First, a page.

development is a fundamental pillar of the bioviolence prevention strat-
egy, but the BWC is ill-suited to sustain a development agenda that far
exceeds its scope or mandate.

A Global BWC Organization
An even more longstanding debate has centered on whether a BWC orga-
nization should be created. Certainly, a global authority structure for pre-
venting bioviolence is needed. The argument for building that structure
around the BWC is that both the treaty prohibiting proliferation of nuclear
weapons (the Nuclear Nonproliferation Treaty) and the treaty prohibiting

proliferation of chemical weapons (the Chemical Weapons Convention)
have authority structures (respectively, the International Atomic Energy
Agency and the Organization for the Prohibition of Chemical Weapons).
But this argument ignores the countless reasons why threats of biovio-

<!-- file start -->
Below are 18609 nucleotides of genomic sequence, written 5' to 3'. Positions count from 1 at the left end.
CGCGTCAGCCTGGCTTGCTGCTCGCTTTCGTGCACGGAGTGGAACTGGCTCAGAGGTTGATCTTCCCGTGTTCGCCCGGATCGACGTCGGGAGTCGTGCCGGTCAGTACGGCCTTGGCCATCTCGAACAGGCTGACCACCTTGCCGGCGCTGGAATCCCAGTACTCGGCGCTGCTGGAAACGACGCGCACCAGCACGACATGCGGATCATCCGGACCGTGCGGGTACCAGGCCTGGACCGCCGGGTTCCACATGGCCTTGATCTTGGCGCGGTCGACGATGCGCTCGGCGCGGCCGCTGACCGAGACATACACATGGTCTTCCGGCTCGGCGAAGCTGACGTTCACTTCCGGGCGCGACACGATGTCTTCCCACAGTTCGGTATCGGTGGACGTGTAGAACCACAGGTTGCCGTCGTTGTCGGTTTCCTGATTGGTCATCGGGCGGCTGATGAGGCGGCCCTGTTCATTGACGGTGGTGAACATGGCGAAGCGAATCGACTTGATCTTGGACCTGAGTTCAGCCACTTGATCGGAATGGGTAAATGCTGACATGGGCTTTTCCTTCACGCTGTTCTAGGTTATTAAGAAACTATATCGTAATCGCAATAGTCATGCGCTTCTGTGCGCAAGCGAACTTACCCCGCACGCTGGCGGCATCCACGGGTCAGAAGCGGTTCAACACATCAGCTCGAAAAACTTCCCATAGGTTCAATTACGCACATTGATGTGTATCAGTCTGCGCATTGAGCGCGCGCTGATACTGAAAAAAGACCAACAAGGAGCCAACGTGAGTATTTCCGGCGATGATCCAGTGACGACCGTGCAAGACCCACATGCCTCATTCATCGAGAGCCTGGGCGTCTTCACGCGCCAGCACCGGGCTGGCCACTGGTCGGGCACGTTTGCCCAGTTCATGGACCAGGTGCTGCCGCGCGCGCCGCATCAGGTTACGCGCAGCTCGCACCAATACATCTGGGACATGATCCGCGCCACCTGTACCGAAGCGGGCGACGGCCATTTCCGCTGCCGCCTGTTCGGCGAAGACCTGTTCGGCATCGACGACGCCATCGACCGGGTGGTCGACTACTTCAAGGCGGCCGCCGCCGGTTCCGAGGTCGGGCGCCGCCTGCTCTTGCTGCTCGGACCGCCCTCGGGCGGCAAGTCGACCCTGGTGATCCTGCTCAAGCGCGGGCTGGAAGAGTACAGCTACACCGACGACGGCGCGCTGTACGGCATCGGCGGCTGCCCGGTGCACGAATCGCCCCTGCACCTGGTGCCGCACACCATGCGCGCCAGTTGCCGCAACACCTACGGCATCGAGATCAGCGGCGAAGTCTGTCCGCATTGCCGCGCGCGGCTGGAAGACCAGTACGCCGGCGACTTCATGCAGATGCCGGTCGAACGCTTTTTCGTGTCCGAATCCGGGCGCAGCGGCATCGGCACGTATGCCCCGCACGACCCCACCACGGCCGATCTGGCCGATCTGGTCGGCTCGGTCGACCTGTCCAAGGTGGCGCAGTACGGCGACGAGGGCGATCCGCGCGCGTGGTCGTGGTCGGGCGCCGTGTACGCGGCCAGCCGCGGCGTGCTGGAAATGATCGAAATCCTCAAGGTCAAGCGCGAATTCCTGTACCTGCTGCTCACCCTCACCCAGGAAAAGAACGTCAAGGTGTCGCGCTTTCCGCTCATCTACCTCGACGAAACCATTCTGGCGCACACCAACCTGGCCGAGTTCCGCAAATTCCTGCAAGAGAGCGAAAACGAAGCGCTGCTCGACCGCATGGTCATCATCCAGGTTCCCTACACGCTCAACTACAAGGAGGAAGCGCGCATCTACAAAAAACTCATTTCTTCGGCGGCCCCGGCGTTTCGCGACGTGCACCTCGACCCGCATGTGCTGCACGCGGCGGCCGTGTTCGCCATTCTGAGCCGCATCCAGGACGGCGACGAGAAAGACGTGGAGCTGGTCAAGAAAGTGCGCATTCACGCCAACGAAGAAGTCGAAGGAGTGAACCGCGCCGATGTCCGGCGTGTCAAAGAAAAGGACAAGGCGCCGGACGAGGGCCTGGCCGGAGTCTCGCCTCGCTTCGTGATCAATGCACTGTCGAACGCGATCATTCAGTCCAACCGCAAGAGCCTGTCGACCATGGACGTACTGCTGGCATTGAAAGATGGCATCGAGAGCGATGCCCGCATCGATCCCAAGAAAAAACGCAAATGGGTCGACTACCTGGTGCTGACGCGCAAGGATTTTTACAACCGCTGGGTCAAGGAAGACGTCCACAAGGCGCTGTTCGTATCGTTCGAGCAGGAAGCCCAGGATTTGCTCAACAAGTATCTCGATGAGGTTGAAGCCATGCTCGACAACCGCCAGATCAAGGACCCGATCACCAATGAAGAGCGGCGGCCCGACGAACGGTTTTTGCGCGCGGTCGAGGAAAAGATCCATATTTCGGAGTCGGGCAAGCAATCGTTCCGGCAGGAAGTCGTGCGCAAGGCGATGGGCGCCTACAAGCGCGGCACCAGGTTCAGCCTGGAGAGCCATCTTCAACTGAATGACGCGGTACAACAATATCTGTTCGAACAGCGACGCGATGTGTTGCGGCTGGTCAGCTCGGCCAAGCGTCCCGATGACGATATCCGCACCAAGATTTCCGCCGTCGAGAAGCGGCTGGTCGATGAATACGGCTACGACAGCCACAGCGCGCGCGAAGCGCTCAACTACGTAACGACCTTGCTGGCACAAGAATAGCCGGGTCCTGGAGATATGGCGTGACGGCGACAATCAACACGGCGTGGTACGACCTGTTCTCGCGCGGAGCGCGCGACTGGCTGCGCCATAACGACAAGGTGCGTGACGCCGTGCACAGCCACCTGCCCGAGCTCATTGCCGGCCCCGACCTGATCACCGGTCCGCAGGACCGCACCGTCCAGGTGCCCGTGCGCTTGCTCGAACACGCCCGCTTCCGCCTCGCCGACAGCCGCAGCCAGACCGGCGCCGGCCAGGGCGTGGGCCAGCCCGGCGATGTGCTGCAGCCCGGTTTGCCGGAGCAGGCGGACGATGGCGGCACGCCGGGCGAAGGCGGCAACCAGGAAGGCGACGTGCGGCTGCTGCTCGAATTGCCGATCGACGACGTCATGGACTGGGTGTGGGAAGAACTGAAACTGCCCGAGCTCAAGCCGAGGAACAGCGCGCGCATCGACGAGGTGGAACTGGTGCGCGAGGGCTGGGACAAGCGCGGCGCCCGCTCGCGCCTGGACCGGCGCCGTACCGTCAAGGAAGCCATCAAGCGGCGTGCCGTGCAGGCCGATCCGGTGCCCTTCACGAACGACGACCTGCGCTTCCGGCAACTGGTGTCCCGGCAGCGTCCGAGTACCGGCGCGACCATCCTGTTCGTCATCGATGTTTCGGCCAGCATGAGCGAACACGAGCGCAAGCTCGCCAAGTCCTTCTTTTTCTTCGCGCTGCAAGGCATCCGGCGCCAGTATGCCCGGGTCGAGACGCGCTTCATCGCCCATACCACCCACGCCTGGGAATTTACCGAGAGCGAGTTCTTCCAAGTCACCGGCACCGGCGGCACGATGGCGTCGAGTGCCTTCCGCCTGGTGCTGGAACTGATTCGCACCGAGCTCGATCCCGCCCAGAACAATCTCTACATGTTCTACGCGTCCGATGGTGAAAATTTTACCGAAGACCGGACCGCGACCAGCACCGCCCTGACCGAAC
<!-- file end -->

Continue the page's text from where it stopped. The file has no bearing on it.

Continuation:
lence are different than threats of nuclear or chemical weapons prolifer-
ation. The need for an authority structure for preventing bioviolence has
metastasized far beyond the BWC™s scope. More systemic United Nations
governance is needed as will be discussed in Chapter 9.
International investigative capabilities are necessary, but this is more
sensitive than the BWC can manage. The BWC requires consultations when
there are doubts about a State™s compliance and submission of a complaint
against a violator to the UN Security Council, but this nebulous process has
never been used. The only formal accusation of a BWC violation involved
a Cuban accusation that the United States attacked it with insects dropped
from an aircraft “ a charge that is discounted by experts.66 Recently, senior
diplomats have hurled accusations of covert bioweapons programs, yet no
one has seen ¬t to use the BWC process to judge alleged perpetrators. These
allegations “ mostly from American intelligence sources and diplomats “
should be investigated through a far more elaborate legal process that will
also be discussed in Chapter 9. Until that process is established, diplomatic
allegations about bioweapons proliferation are unresolvable.
In brief, effective nonproliferation is essential to bioviolence pre-
vention; strengthening the BWC is imperative. The thesis here is that
the BWC should focus on the three issues that nonproliferation mecha-
nisms can contribute to resolving: How should bioweapons be de¬ned?